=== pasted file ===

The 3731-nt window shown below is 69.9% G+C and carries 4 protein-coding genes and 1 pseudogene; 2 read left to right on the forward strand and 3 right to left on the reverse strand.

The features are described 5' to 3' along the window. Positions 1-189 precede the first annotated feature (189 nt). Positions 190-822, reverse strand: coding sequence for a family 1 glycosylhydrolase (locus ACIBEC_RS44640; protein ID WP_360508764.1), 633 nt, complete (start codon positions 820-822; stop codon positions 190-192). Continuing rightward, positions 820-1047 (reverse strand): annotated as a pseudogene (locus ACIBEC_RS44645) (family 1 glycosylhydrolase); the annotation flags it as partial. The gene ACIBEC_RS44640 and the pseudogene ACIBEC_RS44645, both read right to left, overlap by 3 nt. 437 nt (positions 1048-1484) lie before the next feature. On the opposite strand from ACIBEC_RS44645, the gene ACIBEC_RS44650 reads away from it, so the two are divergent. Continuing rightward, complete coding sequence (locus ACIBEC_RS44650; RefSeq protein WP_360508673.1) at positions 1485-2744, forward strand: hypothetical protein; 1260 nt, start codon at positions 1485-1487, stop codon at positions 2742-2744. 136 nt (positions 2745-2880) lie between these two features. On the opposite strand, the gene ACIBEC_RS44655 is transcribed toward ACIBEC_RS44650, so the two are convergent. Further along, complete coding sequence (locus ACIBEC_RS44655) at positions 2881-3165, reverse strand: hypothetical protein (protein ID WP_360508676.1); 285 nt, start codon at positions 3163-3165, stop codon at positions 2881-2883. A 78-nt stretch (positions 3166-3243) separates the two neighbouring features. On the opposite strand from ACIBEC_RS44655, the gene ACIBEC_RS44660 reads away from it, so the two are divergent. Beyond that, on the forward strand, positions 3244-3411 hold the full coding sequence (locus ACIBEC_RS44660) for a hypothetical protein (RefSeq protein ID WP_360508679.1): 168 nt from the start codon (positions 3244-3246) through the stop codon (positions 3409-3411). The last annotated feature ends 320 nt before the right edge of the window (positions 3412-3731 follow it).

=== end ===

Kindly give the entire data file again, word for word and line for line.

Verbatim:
The 3731-nt window shown below is 69.9% G+C and carries 4 protein-coding genes and 1 pseudogene; 2 read left to right on the forward strand and 3 right to left on the reverse strand.

The features are described 5' to 3' along the window. Positions 1-189 precede the first annotated feature (189 nt). Positions 190-822, reverse strand: coding sequence for a family 1 glycosylhydrolase (locus ACIBEC_RS44640; protein ID WP_360508764.1), 633 nt, complete (start codon positions 820-822; stop codon positions 190-192). Continuing rightward, positions 820-1047 (reverse strand): annotated as a pseudogene (locus ACIBEC_RS44645) (family 1 glycosylhydrolase); the annotation flags it as partial. The gene ACIBEC_RS44640 and the pseudogene ACIBEC_RS44645, both read right to left, overlap by 3 nt. 437 nt (positions 1048-1484) lie before the next feature. On the opposite strand from ACIBEC_RS44645, the gene ACIBEC_RS44650 reads away from it, so the two are divergent. Continuing rightward, complete coding sequence (locus ACIBEC_RS44650; RefSeq protein WP_360508673.1) at positions 1485-2744, forward strand: hypothetical protein; 1260 nt, start codon at positions 1485-1487, stop codon at positions 2742-2744. 136 nt (positions 2745-2880) lie between these two features. On the opposite strand, the gene ACIBEC_RS44655 is transcribed toward ACIBEC_RS44650, so the two are convergent. Further along, complete coding sequence (locus ACIBEC_RS44655) at positions 2881-3165, reverse strand: hypothetical protein (protein ID WP_360508676.1); 285 nt, start codon at positions 3163-3165, stop codon at positions 2881-2883. A 78-nt stretch (positions 3166-3243) separates the two neighbouring features. On the opposite strand from ACIBEC_RS44655, the gene ACIBEC_RS44660 reads away from it, so the two are divergent. Beyond that, on the forward strand, positions 3244-3411 hold the full coding sequence (locus ACIBEC_RS44660) for a hypothetical protein (RefSeq protein ID WP_360508679.1): 168 nt from the start codon (positions 3244-3246) through the stop codon (positions 3409-3411). The last annotated feature ends 320 nt before the right edge of the window (positions 3412-3731 follow it).